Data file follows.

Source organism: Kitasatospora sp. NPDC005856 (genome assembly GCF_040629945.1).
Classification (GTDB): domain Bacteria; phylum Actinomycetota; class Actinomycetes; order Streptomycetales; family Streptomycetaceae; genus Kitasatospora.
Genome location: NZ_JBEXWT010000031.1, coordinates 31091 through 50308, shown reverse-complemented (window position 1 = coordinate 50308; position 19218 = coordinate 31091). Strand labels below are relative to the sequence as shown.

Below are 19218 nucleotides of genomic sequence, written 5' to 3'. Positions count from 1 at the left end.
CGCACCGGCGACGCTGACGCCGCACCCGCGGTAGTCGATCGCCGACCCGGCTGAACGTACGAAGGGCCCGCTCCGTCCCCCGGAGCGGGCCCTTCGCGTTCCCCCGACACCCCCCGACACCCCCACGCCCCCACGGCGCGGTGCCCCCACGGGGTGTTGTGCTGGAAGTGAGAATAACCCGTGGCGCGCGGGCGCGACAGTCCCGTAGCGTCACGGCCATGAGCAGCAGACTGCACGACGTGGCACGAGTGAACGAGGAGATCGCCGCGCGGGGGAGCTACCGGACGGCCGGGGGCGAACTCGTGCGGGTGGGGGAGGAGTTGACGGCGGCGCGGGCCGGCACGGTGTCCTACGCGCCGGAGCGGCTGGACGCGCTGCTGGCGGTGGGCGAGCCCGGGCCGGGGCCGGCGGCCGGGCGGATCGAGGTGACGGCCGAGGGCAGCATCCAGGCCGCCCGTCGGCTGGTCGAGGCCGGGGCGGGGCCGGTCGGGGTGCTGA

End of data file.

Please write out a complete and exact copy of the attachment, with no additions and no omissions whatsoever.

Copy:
Source organism: Kitasatospora sp. NPDC005856 (genome assembly GCF_040629945.1).
Classification (GTDB): domain Bacteria; phylum Actinomycetota; class Actinomycetes; order Streptomycetales; family Streptomycetaceae; genus Kitasatospora.
Genome location: NZ_JBEXWT010000031.1, coordinates 31091 through 50308, shown reverse-complemented (window position 1 = coordinate 50308; position 19218 = coordinate 31091). Strand labels below are relative to the sequence as shown.

Below are 19218 nucleotides of genomic sequence, written 5' to 3'. Positions count from 1 at the left end.
CGCACCGGCGACGCTGACGCCGCACCCGCGGTAGTCGATCGCCGACCCGGCTGAACGTACGAAGGGCCCGCTCCGTCCCCCGGAGCGGGCCCTTCGCGTTCCCCCGACACCCCCCGACACCCCCACGCCCCCACGGCGCGGTGCCCCCACGGGGTGTTGTGCTGGAAGTGAGAATAACCCGTGGCGCGCGGGCGCGACAGTCCCGTAGCGTCACGGCCATGAGCAGCAGACTGCACGACGTGGCACGAGTGAACGAGGAGATCGCCGCGCGGGGGAGCTACCGGACGGCCGGGGGCGAACTCGTGCGGGTGGGGGAGGAGTTGACGGCGGCGCGGGCCGGCACGGTGTCCTACGCGCCGGAGCGGCTGGACGCGCTGCTGGCGGTGGGCGAGCCCGGGCCGGGGCCGGCGGCCGGGCGGATCGAGGTGACGGCCGAGGGCAGCATCCAGGCCGCCCGTCGGCTGGTCGAGGCCGGGGCGGGGCCGGTCGGGGTGCTGA